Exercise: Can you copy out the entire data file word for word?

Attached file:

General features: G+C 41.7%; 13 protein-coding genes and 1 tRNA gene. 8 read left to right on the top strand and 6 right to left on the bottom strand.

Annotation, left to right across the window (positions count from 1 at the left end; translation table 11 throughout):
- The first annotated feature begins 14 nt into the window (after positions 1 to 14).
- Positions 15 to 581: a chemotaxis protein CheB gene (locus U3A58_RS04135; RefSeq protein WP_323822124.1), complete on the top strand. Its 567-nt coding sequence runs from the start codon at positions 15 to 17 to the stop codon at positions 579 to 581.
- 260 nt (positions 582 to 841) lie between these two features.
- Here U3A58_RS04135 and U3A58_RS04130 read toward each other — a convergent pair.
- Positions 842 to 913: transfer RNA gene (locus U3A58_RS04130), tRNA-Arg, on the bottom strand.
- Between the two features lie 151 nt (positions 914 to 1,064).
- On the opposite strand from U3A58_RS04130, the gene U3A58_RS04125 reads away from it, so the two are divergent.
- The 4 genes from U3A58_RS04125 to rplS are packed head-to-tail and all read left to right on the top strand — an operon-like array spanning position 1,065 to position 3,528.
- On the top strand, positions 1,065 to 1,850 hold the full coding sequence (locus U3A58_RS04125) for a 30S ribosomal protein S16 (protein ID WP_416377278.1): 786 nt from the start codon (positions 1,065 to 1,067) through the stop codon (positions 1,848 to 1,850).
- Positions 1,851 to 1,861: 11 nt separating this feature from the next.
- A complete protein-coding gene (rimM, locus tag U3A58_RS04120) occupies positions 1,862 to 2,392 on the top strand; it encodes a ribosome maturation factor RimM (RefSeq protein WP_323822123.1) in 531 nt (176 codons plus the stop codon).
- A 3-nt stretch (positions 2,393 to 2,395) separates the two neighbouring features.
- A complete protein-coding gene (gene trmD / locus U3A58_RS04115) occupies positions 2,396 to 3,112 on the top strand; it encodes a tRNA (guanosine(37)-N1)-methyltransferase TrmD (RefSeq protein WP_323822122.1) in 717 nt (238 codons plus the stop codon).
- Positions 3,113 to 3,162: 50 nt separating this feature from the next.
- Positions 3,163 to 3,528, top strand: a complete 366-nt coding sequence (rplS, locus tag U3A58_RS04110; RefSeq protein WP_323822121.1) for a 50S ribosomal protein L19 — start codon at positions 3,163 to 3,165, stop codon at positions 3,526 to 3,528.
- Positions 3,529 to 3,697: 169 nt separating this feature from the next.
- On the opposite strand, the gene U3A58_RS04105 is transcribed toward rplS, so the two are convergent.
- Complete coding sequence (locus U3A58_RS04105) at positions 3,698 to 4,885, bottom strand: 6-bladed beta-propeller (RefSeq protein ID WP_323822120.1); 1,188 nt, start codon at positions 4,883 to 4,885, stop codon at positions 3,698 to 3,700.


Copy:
General features: G+C 41.7%; 13 protein-coding genes and 1 tRNA gene. 8 read left to right on the top strand and 6 right to left on the bottom strand.

Annotation, left to right across the window (positions count from 1 at the left end; translation table 11 throughout):
- The first annotated feature begins 14 nt into the window (after positions 1 to 14).
- Positions 15 to 581: a chemotaxis protein CheB gene (locus U3A58_RS04135; RefSeq protein WP_323822124.1), complete on the top strand. Its 567-nt coding sequence runs from the start codon at positions 15 to 17 to the stop codon at positions 579 to 581.
- 260 nt (positions 582 to 841) lie between these two features.
- Here U3A58_RS04135 and U3A58_RS04130 read toward each other — a convergent pair.
- Positions 842 to 913: transfer RNA gene (locus U3A58_RS04130), tRNA-Arg, on the bottom strand.
- Between the two features lie 151 nt (positions 914 to 1,064).
- On the opposite strand from U3A58_RS04130, the gene U3A58_RS04125 reads away from it, so the two are divergent.
- The 4 genes from U3A58_RS04125 to rplS are packed head-to-tail and all read left to right on the top strand — an operon-like array spanning position 1,065 to position 3,528.
- On the top strand, positions 1,065 to 1,850 hold the full coding sequence (locus U3A58_RS04125) for a 30S ribosomal protein S16 (protein ID WP_416377278.1): 786 nt from the start codon (positions 1,065 to 1,067) through the stop codon (positions 1,848 to 1,850).
- Positions 1,851 to 1,861: 11 nt separating this feature from the next.
- A complete protein-coding gene (rimM, locus tag U3A58_RS04120) occupies positions 1,862 to 2,392 on the top strand; it encodes a ribosome maturation factor RimM (RefSeq protein WP_323822123.1) in 531 nt (176 codons plus the stop codon).
- A 3-nt stretch (positions 2,393 to 2,395) separates the two neighbouring features.
- A complete protein-coding gene (gene trmD / locus U3A58_RS04115) occupies positions 2,396 to 3,112 on the top strand; it encodes a tRNA (guanosine(37)-N1)-methyltransferase TrmD (RefSeq protein WP_323822122.1) in 717 nt (238 codons plus the stop codon).
- Positions 3,113 to 3,162: 50 nt separating this feature from the next.
- Positions 3,163 to 3,528, top strand: a complete 366-nt coding sequence (rplS, locus tag U3A58_RS04110; RefSeq protein WP_323822121.1) for a 50S ribosomal protein L19 — start codon at positions 3,163 to 3,165, stop codon at positions 3,526 to 3,528.
- Positions 3,529 to 3,697: 169 nt separating this feature from the next.
- On the opposite strand, the gene U3A58_RS04105 is transcribed toward rplS, so the two are convergent.
- Complete coding sequence (locus U3A58_RS04105) at positions 3,698 to 4,885, bottom strand: 6-bladed beta-propeller (RefSeq protein ID WP_323822120.1); 1,188 nt, start codon at positions 4,883 to 4,885, stop codon at positions 3,698 to 3,700.